What is a foreclosure?
When a borrower doesn’t perform their financial obligations, a lender may legally seize and sell a home or other property. This method is called foreclosure. There are various types of foreclosures in Arizona.
- The trustee’s sale procedure is the most used in Arizona. When the lender decides to foreclose on the borrower’s property, there are laws governing the process. Normally the trustee’s sale, in comparison to other processes, is cheaper and quicker (at least 90 days). In this method, there is no court involvement.
- The second process is a judicial foreclosure. This is a court procedure. Therefore, it is more expensive and takes longer. The advantage for the lender is that a deficiency action could be brought against the borrower or guarantor. The homeowners’ association (“HOA”), or those who purchased back taxes may also use this court process.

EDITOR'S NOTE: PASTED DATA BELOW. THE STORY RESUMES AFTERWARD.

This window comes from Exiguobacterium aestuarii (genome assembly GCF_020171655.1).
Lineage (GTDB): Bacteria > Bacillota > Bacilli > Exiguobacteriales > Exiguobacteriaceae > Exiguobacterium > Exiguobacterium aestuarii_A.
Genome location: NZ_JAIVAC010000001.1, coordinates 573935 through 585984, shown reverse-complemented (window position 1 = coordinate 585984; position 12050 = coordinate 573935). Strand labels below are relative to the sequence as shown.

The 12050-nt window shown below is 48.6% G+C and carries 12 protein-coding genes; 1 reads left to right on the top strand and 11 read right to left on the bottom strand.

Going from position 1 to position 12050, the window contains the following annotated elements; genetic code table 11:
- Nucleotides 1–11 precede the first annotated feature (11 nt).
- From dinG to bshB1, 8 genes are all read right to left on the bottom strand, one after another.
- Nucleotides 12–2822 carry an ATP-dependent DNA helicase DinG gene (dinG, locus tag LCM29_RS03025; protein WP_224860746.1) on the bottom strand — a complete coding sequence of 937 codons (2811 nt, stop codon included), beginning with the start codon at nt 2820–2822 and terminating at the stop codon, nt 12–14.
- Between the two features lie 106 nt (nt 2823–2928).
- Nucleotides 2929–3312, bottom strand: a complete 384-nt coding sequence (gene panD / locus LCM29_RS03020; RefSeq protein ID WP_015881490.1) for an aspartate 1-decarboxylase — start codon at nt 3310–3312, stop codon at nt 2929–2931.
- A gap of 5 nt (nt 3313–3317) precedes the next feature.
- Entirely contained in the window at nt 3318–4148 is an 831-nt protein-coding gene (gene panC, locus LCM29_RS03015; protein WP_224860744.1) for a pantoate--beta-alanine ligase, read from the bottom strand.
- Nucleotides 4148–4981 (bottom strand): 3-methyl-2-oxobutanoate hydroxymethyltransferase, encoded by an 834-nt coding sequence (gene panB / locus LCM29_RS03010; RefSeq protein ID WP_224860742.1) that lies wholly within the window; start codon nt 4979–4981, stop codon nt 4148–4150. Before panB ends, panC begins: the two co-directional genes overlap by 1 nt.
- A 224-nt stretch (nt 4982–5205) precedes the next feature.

- The sheriff’s sale comes after the judicial foreclosure. As was already mentioned, the process begins in court. The task of selling the property is then given to the sheriff. Lenders, HOAs, and investors in back taxes normally use this.
The following will explain a few of the fundamentals of Trustee’s Sale.
If you fall behind on your mortgage payments in Arizona, the trustee’s sale is one of the things your lender can do. A judicial foreclosure is the second option. The trustee’s sale is often chosen because it lets the lender move faster and costs less than the judicial foreclosure.
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